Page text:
NFL Double Pass Rules

By Contributing Writer

Most passing plays in the National Football League involve a simple throw from the quarterback to a wide receiver, running back or tight end. Occasionally, however, a play will feature two or more throws. In some instances, plays like this are permissible under the NFL Double Pass Rules. Other times, however, they are illegal and result in a penalty for the team on offense at the time.

Definition of an illegal double pass

In the National Football League, a penalty is called any time two different players throw the ball forward during the course of a single play. This is punishable with a five-yard penalty.

Example of an illegal double pass

If a quarterback starts a play at the 20 yard line and throws a pass to a wide receiver at the 25, that receiver cannot turn around and throw the ball to another player closer to the opponent's end zone than he is--say, a tight end at the 40-yard line. This is a violation of the NFL Double Pass Rules, and it will draw a penalty flag from the officials.

Definition of a legal double pass

There are some instances in which the ball can be thrown twice in a single play. The caveat is that one of the two players throwing the ball must make sure that the pass travels laterally along the field, or it is caught by a player behind him.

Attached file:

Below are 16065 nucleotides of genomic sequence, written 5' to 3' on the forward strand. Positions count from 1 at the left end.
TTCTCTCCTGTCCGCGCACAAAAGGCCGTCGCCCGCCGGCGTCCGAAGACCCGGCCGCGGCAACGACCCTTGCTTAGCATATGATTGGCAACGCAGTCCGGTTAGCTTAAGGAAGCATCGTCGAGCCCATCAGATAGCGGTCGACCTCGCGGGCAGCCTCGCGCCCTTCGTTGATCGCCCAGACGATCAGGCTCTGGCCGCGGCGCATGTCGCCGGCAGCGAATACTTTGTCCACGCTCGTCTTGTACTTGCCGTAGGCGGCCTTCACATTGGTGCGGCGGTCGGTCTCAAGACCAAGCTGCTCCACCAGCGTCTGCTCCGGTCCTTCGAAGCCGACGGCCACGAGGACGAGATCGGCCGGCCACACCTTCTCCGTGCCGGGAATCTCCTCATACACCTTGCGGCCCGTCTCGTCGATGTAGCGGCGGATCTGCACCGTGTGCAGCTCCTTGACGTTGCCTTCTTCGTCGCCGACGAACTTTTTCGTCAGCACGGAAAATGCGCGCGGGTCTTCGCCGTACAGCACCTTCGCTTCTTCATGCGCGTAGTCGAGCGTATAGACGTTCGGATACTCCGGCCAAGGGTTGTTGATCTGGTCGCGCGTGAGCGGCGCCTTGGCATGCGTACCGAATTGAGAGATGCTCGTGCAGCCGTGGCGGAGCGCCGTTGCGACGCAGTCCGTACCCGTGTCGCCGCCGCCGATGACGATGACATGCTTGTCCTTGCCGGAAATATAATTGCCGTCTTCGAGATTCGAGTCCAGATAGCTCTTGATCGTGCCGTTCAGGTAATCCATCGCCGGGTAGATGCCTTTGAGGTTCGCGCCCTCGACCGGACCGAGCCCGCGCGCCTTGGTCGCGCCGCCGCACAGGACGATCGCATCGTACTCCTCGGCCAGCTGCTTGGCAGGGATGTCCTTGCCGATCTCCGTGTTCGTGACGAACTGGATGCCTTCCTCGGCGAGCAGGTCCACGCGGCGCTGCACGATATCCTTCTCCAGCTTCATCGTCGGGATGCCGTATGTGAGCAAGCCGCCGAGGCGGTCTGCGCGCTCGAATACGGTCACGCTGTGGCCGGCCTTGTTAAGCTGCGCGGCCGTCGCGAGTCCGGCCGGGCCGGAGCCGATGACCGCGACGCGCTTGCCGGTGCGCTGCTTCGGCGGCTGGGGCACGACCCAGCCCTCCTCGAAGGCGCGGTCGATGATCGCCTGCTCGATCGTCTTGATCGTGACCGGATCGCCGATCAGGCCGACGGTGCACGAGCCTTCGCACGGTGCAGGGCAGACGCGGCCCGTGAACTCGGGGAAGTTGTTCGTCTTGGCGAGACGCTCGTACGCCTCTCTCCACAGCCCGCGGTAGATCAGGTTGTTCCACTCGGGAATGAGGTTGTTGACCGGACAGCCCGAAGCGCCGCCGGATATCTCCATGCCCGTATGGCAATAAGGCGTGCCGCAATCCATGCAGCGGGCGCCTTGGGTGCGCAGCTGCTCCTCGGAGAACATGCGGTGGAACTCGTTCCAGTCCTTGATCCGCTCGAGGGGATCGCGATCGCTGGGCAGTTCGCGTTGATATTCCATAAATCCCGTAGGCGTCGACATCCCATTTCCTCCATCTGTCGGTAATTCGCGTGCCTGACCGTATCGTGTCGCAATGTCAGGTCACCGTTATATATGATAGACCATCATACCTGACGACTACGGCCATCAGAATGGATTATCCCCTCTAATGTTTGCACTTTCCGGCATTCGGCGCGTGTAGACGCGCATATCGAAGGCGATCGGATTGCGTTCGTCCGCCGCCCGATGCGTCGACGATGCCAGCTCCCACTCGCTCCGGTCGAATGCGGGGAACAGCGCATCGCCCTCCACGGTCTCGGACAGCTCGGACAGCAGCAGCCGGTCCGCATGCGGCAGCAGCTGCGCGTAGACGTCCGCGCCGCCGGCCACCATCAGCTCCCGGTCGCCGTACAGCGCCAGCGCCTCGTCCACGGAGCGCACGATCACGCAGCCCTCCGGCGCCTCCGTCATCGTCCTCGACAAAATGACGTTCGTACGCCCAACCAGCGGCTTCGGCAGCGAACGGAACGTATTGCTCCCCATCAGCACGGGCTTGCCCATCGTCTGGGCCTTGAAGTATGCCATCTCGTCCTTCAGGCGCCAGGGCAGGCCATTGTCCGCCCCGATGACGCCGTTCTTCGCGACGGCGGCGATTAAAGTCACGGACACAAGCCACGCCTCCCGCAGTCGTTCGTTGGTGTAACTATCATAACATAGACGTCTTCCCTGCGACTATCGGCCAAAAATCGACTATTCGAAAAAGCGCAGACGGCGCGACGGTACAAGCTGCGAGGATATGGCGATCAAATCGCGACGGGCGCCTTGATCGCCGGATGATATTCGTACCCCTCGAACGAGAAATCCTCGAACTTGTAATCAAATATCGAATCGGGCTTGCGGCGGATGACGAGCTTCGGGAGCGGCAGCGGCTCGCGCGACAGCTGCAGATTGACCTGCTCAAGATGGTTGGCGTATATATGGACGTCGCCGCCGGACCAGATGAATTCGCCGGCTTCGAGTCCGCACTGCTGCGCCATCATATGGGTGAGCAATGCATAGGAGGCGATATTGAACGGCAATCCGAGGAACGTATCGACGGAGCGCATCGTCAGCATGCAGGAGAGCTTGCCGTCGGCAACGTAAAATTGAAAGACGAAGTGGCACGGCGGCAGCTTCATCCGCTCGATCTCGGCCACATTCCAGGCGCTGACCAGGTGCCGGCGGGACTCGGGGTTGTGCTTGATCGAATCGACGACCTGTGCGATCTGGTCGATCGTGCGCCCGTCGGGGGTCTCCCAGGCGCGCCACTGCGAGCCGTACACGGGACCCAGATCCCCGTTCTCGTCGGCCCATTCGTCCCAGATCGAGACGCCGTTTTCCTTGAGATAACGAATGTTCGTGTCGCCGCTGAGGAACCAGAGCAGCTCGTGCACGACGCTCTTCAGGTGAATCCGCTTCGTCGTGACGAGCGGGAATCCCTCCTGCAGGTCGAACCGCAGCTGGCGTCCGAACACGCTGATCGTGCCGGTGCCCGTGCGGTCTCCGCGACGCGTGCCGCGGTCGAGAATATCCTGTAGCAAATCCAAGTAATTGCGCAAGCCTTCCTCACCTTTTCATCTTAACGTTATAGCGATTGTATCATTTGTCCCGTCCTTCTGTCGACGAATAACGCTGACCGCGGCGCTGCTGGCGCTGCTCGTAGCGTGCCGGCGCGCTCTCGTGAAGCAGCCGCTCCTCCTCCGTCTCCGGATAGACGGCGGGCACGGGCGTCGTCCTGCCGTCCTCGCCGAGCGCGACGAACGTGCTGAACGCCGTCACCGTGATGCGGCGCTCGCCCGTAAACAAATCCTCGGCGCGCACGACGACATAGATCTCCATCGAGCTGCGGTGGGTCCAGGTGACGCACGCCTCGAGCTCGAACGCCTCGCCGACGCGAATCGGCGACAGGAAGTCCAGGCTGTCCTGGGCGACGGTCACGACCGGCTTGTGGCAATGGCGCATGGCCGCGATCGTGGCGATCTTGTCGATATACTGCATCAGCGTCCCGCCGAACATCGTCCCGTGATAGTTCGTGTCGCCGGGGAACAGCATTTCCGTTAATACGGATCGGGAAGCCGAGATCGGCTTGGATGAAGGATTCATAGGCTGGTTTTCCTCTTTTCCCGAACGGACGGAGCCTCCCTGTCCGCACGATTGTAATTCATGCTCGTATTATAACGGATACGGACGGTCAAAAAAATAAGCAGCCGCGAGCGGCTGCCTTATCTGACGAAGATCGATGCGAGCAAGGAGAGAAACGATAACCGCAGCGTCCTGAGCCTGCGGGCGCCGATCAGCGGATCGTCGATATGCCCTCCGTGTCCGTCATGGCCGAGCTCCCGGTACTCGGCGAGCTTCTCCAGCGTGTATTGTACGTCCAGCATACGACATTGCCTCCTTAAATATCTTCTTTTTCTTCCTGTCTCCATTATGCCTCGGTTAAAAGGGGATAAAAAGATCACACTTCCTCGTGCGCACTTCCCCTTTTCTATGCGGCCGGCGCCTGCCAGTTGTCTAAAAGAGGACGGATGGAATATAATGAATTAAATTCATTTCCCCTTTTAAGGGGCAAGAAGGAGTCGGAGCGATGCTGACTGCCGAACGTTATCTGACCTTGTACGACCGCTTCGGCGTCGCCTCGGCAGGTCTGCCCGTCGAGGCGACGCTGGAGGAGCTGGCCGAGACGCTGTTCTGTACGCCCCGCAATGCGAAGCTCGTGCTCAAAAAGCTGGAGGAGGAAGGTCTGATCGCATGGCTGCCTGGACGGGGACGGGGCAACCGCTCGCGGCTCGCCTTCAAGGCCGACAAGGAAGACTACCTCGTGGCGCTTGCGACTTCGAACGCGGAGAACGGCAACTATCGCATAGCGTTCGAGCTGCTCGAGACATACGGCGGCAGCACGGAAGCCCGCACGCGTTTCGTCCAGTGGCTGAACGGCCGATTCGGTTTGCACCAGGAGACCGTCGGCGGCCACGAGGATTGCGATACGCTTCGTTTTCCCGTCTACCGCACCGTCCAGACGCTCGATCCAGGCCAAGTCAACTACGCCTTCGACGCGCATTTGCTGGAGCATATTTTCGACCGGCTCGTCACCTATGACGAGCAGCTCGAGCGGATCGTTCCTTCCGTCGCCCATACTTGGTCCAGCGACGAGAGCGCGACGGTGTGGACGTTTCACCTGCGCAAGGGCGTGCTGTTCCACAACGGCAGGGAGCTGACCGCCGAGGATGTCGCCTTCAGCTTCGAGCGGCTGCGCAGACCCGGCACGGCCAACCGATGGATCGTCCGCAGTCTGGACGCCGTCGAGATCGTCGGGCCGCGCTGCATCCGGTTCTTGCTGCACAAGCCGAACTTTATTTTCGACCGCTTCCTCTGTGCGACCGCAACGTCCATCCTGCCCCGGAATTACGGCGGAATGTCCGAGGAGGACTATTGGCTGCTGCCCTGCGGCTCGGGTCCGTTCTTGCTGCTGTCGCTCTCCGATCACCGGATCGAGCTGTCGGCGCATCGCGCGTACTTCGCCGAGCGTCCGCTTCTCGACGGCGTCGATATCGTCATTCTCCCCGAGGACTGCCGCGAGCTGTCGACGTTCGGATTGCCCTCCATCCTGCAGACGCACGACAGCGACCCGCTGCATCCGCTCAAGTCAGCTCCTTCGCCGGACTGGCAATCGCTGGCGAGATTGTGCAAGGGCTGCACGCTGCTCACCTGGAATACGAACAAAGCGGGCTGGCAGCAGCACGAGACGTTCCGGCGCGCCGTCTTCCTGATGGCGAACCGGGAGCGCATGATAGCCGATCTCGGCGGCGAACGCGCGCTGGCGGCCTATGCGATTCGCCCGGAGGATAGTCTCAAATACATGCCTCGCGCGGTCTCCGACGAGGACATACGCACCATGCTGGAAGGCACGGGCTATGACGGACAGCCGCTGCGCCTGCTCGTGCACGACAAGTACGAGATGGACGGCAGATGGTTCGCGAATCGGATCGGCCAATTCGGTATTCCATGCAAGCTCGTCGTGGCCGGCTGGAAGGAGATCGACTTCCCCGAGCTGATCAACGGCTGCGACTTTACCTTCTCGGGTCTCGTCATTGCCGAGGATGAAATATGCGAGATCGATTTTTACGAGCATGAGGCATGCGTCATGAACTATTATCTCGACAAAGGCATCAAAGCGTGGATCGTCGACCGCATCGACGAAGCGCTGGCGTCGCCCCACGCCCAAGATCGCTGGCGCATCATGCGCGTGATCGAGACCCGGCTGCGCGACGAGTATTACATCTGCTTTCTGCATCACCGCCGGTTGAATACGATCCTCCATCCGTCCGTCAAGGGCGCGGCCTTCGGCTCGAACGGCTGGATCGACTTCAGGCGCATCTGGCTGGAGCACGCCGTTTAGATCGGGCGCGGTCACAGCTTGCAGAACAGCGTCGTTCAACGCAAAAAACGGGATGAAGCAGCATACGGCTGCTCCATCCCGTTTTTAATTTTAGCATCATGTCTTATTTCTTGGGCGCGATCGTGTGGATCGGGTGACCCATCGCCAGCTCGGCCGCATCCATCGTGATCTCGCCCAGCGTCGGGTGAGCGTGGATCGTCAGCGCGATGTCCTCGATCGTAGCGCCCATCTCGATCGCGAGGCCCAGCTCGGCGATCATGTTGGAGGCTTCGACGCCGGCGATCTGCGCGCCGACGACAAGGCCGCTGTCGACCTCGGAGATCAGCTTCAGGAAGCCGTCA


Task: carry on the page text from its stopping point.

Example of a legal double pass

When a play starts, a wide receiver can take several steps backwards and catch a pass from the quarterback. He is then allowed to throw the ball deep, since the original throw does not qualify as a forward pass.

Definition of a forward pass

A forward pass is when an offensive player (usually the quarterback) throws the ball forward. Only one forward pass is allowed during the course of a single play, starting with the snap and ending with the referee blowing his whistle to signify a stoppage of play. There are other factors that must be met for a forward pass to be legal, but none of them apply to the discussion of NFL Double Pass Rules.

About the Author

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